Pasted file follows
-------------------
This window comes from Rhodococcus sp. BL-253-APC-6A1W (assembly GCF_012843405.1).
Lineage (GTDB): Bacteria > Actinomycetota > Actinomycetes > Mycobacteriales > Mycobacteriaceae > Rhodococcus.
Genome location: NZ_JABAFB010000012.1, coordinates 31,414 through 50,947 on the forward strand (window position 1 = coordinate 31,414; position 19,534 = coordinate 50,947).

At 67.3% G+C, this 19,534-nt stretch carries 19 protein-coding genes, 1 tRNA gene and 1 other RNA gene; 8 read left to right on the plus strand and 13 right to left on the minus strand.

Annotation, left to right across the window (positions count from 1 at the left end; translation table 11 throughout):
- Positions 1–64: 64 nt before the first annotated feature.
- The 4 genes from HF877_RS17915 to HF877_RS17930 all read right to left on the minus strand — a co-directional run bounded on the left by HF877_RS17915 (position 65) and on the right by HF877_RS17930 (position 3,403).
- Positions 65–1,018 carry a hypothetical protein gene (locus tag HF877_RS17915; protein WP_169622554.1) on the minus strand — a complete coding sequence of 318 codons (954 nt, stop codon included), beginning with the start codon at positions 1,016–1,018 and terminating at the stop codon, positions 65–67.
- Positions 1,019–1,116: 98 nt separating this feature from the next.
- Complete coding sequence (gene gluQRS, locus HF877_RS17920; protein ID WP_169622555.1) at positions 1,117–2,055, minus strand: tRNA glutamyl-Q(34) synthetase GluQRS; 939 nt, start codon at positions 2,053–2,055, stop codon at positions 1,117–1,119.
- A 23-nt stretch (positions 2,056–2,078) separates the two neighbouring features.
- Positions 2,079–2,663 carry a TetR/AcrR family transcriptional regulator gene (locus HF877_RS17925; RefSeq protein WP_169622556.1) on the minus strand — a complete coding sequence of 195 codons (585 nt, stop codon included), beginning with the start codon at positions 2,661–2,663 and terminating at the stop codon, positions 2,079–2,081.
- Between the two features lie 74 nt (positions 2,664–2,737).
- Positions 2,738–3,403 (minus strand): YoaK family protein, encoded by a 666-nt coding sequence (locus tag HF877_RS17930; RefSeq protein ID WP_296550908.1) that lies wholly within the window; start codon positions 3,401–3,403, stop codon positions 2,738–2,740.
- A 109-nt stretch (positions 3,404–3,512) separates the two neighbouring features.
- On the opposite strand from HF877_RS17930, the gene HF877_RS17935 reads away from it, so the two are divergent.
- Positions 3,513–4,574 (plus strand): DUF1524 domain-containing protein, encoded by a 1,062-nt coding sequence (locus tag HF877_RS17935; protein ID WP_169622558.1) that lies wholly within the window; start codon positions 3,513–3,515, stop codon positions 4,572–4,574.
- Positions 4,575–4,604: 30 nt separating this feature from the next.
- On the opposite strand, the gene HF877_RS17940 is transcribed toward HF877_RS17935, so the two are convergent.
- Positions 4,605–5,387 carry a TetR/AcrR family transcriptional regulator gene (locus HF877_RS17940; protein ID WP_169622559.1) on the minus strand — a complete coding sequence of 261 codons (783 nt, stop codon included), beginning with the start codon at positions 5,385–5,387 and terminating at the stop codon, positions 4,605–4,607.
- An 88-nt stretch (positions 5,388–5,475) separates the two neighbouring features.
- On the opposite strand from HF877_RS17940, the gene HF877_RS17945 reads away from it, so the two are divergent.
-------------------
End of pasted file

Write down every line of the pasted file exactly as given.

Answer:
This window comes from Rhodococcus sp. BL-253-APC-6A1W (assembly GCF_012843405.1).
Lineage (GTDB): Bacteria > Actinomycetota > Actinomycetes > Mycobacteriales > Mycobacteriaceae > Rhodococcus.
Genome location: NZ_JABAFB010000012.1, coordinates 31,414 through 50,947 on the forward strand (window position 1 = coordinate 31,414; position 19,534 = coordinate 50,947).

At 67.3% G+C, this 19,534-nt stretch carries 19 protein-coding genes, 1 tRNA gene and 1 other RNA gene; 8 read left to right on the plus strand and 13 right to left on the minus strand.

Annotation, left to right across the window (positions count from 1 at the left end; translation table 11 throughout):
- Positions 1–64: 64 nt before the first annotated feature.
- The 4 genes from HF877_RS17915 to HF877_RS17930 all read right to left on the minus strand — a co-directional run bounded on the left by HF877_RS17915 (position 65) and on the right by HF877_RS17930 (position 3,403).
- Positions 65–1,018 carry a hypothetical protein gene (locus tag HF877_RS17915; protein WP_169622554.1) on the minus strand — a complete coding sequence of 318 codons (954 nt, stop codon included), beginning with the start codon at positions 1,016–1,018 and terminating at the stop codon, positions 65–67.
- Positions 1,019–1,116: 98 nt separating this feature from the next.
- Complete coding sequence (gene gluQRS, locus HF877_RS17920; protein ID WP_169622555.1) at positions 1,117–2,055, minus strand: tRNA glutamyl-Q(34) synthetase GluQRS; 939 nt, start codon at positions 2,053–2,055, stop codon at positions 1,117–1,119.
- A 23-nt stretch (positions 2,056–2,078) separates the two neighbouring features.
- Positions 2,079–2,663 carry a TetR/AcrR family transcriptional regulator gene (locus HF877_RS17925; RefSeq protein WP_169622556.1) on the minus strand — a complete coding sequence of 195 codons (585 nt, stop codon included), beginning with the start codon at positions 2,661–2,663 and terminating at the stop codon, positions 2,079–2,081.
- Between the two features lie 74 nt (positions 2,664–2,737).
- Positions 2,738–3,403 (minus strand): YoaK family protein, encoded by a 666-nt coding sequence (locus tag HF877_RS17930; RefSeq protein ID WP_296550908.1) that lies wholly within the window; start codon positions 3,401–3,403, stop codon positions 2,738–2,740.
- A 109-nt stretch (positions 3,404–3,512) separates the two neighbouring features.
- On the opposite strand from HF877_RS17930, the gene HF877_RS17935 reads away from it, so the two are divergent.
- Positions 3,513–4,574 (plus strand): DUF1524 domain-containing protein, encoded by a 1,062-nt coding sequence (locus tag HF877_RS17935; protein ID WP_169622558.1) that lies wholly within the window; start codon positions 3,513–3,515, stop codon positions 4,572–4,574.
- Positions 4,575–4,604: 30 nt separating this feature from the next.
- On the opposite strand, the gene HF877_RS17940 is transcribed toward HF877_RS17935, so the two are convergent.
- Positions 4,605–5,387 carry a TetR/AcrR family transcriptional regulator gene (locus HF877_RS17940; protein ID WP_169622559.1) on the minus strand — a complete coding sequence of 261 codons (783 nt, stop codon included), beginning with the start codon at positions 5,385–5,387 and terminating at the stop codon, positions 4,605–4,607.
- An 88-nt stretch (positions 5,388–5,475) separates the two neighbouring features.
- On the opposite strand from HF877_RS17940, the gene HF877_RS17945 reads away from it, so the two are divergent.